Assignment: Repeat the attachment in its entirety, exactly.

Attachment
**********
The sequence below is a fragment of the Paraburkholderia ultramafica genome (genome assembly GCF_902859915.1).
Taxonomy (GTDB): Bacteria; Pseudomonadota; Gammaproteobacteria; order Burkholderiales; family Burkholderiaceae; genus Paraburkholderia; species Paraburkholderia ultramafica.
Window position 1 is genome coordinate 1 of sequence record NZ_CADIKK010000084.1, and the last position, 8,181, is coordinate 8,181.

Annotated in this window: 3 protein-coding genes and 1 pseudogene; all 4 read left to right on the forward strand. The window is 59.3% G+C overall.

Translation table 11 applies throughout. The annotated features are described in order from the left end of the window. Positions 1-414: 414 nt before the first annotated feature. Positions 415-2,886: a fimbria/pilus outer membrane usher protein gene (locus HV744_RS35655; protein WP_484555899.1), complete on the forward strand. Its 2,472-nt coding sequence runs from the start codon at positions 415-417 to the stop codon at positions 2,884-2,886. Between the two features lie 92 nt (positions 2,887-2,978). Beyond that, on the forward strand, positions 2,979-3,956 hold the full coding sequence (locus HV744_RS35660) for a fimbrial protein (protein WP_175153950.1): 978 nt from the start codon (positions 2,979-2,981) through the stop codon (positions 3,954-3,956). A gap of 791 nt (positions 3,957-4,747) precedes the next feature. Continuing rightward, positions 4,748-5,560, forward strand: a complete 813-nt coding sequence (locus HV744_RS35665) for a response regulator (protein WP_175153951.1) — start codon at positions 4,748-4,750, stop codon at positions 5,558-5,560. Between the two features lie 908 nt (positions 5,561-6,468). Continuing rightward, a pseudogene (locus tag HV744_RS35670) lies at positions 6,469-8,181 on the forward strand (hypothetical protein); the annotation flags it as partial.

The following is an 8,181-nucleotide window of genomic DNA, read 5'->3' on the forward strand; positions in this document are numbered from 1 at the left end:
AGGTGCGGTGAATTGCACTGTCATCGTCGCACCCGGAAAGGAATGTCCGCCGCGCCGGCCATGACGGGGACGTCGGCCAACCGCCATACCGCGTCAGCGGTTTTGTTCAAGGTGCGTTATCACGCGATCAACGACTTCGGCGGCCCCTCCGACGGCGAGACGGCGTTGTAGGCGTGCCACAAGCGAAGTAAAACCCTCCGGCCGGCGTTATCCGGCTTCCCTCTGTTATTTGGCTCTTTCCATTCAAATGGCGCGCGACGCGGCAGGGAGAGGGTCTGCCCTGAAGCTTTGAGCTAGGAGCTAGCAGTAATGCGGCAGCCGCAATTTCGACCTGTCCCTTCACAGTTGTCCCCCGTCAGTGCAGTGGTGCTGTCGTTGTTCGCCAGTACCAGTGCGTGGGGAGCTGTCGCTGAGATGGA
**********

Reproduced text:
The sequence below is a fragment of the Paraburkholderia ultramafica genome (genome assembly GCF_902859915.1).
Taxonomy (GTDB): Bacteria; Pseudomonadota; Gammaproteobacteria; order Burkholderiales; family Burkholderiaceae; genus Paraburkholderia; species Paraburkholderia ultramafica.
Window position 1 is genome coordinate 1 of sequence record NZ_CADIKK010000084.1, and the last position, 8,181, is coordinate 8,181.

Annotated in this window: 3 protein-coding genes and 1 pseudogene; all 4 read left to right on the forward strand. The window is 59.3% G+C overall.

Translation table 11 applies throughout. The annotated features are described in order from the left end of the window. Positions 1-414: 414 nt before the first annotated feature. Positions 415-2,886: a fimbria/pilus outer membrane usher protein gene (locus HV744_RS35655; protein WP_484555899.1), complete on the forward strand. Its 2,472-nt coding sequence runs from the start codon at positions 415-417 to the stop codon at positions 2,884-2,886. Between the two features lie 92 nt (positions 2,887-2,978). Beyond that, on the forward strand, positions 2,979-3,956 hold the full coding sequence (locus HV744_RS35660) for a fimbrial protein (protein WP_175153950.1): 978 nt from the start codon (positions 2,979-2,981) through the stop codon (positions 3,954-3,956). A gap of 791 nt (positions 3,957-4,747) precedes the next feature. Continuing rightward, positions 4,748-5,560, forward strand: a complete 813-nt coding sequence (locus HV744_RS35665) for a response regulator (protein WP_175153951.1) — start codon at positions 4,748-4,750, stop codon at positions 5,558-5,560. Between the two features lie 908 nt (positions 5,561-6,468). Continuing rightward, a pseudogene (locus tag HV744_RS35670) lies at positions 6,469-8,181 on the forward strand (hypothetical protein); the annotation flags it as partial.

The following is an 8,181-nucleotide window of genomic DNA, read 5'->3' on the forward strand; positions in this document are numbered from 1 at the left end:
AGGTGCGGTGAATTGCACTGTCATCGTCGCACCCGGAAAGGAATGTCCGCCGCGCCGGCCATGACGGGGACGTCGGCCAACCGCCATACCGCGTCAGCGGTTTTGTTCAAGGTGCGTTATCACGCGATCAACGACTTCGGCGGCCCCTCCGACGGCGAGACGGCGTTGTAGGCGTGCCACAAGCGAAGTAAAACCCTCCGGCCGGCGTTATCCGGCTTCCCTCTGTTATTTGGCTCTTTCCATTCAAATGGCGCGCGACGCGGCAGGGAGAGGGTCTGCCCTGAAGCTTTGAGCTAGGAGCTAGCAGTAATGCGGCAGCCGCAATTTCGACCTGTCCCTTCACAGTTGTCCCCCGTCAGTGCAGTGGTGCTGTCGTTGTTCGCCAGTACCAGTGCGTGGGGAGCTGTCGCTGAGATGGA